Now the arrival of a new generation of Turks in search of their ancestral homes has provided her with an opportunity to proudly introduce visitors to the history and culture of Crete. Many are surprised to find that the old houses in the Turkish quarter of Iraklion, bounded by Avgoustou and Chandakos streets, have been lovingly renovated.
A recent group of Turkish tourists explained that their grandparents once lived in central Iraklion, close to the Cathedral of Aghios Minas. Hidden away from the eyes of tourists, this part of Iraklion is typical of many Greek towns, with its narrow streets, busy shops, and traditional houses. Here, centuries ago, the young El Greco, Domenikos Theotokopoulos, trained as an icon painter.
The area around Aghios Minas is also the setting for the novel Freedom and Death by Nikos Kazantzakis, author of Zorba the Greek. The hero of the novel, Captain Michailis, was Kazantzakis’ own father. The book is an epic account of his struggle against the Turks for Cretan liberation and of his marriage to Margi Christodoulakis, the great-aunt of Manolis Chryssakis, who continues to live in this part of Iraklion.
But if the back streets of Iraklion are attracting new attention from the grandchildren of those who fought against Captain Mikhailis, they are home, too, to another of Greece’s tiny minorities, the Roman Catholics. For centuries Crete had a large Venetian population. Although they inter-married and integrated with the Greek Orthodox minority, the small sleepy eastern village of Neapolis, home to Lena Chryssakis’ father and his family, has one claim to universal fame: it was the birthplace of the only Pope born in Crete, the Franciscan friar Alexander V (1409-1410).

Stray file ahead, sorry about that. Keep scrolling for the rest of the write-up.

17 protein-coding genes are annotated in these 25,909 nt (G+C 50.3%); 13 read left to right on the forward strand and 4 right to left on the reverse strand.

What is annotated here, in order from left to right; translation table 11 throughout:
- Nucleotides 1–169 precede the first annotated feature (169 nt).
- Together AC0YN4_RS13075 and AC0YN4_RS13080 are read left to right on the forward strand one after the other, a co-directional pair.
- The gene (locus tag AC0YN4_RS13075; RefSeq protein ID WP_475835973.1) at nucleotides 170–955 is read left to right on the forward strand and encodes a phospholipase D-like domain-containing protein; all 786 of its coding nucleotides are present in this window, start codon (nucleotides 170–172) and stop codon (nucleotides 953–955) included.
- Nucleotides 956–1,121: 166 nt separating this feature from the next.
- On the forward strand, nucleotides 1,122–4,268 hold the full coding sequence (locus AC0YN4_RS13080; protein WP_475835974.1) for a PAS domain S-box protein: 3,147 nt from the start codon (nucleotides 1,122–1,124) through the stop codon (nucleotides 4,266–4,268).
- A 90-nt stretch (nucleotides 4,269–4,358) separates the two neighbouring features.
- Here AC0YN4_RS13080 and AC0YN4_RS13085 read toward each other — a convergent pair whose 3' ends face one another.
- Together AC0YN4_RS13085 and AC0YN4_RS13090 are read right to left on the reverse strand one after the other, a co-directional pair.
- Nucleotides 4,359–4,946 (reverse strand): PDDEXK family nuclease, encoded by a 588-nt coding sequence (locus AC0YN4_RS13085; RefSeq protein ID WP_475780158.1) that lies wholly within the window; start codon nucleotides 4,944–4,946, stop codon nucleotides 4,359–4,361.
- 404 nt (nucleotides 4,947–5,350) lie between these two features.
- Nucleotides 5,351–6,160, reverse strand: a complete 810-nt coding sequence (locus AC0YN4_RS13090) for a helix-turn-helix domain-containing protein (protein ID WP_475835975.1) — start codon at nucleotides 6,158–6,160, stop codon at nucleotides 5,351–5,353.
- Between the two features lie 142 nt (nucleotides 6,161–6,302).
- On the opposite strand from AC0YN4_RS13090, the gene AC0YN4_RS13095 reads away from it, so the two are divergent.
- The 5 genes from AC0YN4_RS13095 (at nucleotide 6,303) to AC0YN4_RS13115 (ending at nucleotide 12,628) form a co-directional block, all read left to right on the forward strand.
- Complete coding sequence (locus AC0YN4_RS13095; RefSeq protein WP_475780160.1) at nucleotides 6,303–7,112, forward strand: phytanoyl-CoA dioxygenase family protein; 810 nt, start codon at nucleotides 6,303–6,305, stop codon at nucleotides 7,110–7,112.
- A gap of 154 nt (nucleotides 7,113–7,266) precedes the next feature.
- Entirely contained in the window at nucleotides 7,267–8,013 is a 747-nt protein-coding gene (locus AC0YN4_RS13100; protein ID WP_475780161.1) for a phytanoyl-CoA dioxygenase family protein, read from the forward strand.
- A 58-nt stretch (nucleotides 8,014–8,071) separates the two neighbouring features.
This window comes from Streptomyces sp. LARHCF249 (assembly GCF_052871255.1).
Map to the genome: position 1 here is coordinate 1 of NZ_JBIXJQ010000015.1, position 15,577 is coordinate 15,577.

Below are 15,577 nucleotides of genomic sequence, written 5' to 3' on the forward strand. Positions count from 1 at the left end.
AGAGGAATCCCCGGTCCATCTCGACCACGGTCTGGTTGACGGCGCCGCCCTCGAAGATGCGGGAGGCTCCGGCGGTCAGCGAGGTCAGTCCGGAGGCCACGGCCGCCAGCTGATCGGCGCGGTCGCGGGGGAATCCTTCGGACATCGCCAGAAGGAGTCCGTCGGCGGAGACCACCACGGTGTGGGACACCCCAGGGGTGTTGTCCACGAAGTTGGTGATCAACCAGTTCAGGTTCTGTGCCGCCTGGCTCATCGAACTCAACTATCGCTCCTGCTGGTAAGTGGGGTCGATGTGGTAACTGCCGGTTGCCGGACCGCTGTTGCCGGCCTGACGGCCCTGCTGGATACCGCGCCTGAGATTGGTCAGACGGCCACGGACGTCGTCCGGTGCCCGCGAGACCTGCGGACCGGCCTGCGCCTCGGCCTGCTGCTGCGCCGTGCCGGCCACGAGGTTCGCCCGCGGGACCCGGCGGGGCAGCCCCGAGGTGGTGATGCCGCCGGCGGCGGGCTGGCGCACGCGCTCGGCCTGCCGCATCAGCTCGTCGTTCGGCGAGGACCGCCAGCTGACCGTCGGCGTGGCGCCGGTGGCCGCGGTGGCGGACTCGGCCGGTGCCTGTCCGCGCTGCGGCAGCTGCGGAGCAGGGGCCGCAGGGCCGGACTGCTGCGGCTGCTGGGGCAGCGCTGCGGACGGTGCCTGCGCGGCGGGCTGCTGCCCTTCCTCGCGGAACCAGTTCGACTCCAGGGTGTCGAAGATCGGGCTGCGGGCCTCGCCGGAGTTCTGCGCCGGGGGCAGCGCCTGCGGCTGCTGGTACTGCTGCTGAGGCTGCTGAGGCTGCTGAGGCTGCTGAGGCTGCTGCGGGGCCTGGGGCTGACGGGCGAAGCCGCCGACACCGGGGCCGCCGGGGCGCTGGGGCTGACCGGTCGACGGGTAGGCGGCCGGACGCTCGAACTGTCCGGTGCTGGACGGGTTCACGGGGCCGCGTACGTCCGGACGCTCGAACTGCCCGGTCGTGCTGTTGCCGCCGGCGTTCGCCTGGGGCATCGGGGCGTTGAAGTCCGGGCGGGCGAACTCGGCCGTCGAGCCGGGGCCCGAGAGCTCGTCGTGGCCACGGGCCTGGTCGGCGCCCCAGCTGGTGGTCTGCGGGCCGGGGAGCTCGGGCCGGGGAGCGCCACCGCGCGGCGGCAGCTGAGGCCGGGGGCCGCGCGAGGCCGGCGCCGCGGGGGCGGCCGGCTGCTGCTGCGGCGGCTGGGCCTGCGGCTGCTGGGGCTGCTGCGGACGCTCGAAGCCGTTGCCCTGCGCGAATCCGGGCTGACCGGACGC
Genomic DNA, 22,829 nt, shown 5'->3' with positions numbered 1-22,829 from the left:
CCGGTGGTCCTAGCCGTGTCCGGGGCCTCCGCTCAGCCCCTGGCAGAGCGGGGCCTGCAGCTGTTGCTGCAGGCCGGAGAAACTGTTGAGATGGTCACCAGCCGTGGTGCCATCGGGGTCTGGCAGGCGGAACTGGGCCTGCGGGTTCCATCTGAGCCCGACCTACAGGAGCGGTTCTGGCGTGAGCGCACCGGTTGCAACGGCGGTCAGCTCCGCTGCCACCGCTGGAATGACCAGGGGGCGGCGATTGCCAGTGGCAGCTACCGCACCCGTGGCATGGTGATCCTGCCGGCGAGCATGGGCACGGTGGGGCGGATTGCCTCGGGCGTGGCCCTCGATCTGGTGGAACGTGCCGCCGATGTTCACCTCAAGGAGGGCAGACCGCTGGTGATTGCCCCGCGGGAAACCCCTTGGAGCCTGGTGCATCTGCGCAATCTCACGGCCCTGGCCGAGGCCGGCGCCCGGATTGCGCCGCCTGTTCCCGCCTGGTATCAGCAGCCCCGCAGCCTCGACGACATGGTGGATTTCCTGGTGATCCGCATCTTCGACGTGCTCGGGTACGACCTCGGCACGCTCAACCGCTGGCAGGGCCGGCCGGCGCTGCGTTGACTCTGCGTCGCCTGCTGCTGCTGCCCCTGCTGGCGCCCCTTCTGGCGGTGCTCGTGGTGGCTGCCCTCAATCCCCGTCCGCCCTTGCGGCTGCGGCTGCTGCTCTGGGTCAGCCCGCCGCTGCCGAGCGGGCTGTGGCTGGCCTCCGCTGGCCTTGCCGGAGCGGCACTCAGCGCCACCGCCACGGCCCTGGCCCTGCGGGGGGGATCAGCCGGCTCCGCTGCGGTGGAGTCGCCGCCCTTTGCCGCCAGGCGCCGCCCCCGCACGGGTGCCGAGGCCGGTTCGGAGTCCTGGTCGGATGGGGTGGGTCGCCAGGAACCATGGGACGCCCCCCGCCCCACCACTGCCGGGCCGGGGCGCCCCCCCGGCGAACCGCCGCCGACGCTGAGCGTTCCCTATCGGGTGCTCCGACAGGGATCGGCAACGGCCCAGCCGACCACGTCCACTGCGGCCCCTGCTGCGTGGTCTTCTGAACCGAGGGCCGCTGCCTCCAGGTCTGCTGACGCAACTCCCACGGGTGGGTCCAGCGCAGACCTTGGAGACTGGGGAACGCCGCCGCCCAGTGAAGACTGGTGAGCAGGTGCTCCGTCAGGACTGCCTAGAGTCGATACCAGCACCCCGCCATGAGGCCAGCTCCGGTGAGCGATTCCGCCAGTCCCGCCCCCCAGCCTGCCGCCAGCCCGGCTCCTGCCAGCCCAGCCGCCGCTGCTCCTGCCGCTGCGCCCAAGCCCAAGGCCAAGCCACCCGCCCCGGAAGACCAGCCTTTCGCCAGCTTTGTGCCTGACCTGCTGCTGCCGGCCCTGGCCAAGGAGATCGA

Traditionally, the largest Catholic presence in Greece has been on the islands of Tinos and Syros. But today there are four Catholic churches on Crete. The small modern church of Saint John the Baptist, hidden in the side streets, close to the studio of Iraklion’s acclaimed icon painter, Antonis Theodorakis, offers a full programme of recitals and live music throughout the summer.
In Chania, there has been a renewed interest in Crete's ancient Jewish minority, dating back 2,400 years. The island’s only surviving synagogue, Etz Hayyim, was designated one of the world's 100 endangered cultural monuments, and after decades of neglect was restored under the direction of Nicholas Stavroulakis, with the help of the Lauder Foundation, and rededicated in October 1999.
Tourism and a renewed confidence among once-dwindling minorities may yet help Crete to become an example of the pluralism and tolerance that become the hallmark of modern Greek society.
This news feature was first published in ‘The Irish Times’ on 6 August 2001.